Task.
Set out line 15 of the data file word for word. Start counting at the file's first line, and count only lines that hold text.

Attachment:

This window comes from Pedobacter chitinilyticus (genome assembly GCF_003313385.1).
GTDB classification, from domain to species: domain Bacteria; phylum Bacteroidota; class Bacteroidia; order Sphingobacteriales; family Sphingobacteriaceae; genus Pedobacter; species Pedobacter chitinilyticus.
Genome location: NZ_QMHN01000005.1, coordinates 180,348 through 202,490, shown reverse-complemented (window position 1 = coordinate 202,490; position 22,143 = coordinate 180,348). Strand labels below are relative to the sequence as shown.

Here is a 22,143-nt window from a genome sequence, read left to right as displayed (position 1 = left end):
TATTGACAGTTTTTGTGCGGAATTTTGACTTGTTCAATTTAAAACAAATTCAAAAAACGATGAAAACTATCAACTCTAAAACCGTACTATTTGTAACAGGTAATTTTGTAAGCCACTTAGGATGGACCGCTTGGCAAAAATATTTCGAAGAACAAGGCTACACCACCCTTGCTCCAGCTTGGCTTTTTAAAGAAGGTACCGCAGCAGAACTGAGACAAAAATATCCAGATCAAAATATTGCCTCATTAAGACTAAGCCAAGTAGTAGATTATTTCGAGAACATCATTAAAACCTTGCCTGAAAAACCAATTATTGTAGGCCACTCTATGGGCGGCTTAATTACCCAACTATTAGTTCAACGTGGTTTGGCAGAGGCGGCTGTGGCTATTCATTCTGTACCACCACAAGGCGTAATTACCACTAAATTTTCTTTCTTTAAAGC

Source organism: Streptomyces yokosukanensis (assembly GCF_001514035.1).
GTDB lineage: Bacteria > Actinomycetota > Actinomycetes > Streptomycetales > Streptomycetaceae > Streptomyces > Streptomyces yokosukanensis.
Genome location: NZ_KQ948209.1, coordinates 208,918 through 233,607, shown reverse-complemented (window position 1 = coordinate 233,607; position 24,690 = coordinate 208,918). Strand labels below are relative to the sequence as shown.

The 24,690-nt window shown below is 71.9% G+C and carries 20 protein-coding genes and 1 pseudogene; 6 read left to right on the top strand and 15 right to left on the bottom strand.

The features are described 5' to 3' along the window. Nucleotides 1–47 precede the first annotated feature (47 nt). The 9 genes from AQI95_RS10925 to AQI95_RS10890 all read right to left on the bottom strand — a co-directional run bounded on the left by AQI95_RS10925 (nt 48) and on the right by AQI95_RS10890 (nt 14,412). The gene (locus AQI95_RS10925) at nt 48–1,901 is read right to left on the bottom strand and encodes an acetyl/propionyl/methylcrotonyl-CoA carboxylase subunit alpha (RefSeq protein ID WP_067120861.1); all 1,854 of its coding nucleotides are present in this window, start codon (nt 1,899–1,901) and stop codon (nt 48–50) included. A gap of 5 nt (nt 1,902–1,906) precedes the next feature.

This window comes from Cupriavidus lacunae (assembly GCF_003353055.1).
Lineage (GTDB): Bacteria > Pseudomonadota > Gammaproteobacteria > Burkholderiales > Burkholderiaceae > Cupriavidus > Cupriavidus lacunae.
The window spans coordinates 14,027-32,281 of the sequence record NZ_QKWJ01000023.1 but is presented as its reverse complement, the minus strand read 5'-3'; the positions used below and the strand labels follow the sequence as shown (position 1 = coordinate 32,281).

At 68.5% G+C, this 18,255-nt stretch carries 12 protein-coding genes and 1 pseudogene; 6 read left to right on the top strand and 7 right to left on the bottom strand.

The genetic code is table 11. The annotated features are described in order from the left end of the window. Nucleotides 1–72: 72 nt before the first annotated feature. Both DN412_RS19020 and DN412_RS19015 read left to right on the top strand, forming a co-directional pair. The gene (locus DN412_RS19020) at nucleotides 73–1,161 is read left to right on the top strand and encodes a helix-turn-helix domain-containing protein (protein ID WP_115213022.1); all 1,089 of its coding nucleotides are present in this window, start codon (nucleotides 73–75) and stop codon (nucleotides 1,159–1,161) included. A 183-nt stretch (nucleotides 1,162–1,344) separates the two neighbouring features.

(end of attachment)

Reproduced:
The genetic code is table 11. The annotated features are described in order from the left end of the window. Nucleotides 1–72: 72 nt before the first annotated feature. Both DN412_RS19020 and DN412_RS19015 read left to right on the top strand, forming a co-directional pair. The gene (locus DN412_RS19020) at nucleotides 73–1,161 is read left to right on the top strand and encodes a helix-turn-helix domain-containing protein (protein ID WP_115213022.1); all 1,089 of its coding nucleotides are present in this window, start codon (nucleotides 73–75) and stop codon (nucleotides 1,159–1,161) included. A 183-nt stretch (nucleotides 1,162–1,344) separates the two neighbouring features.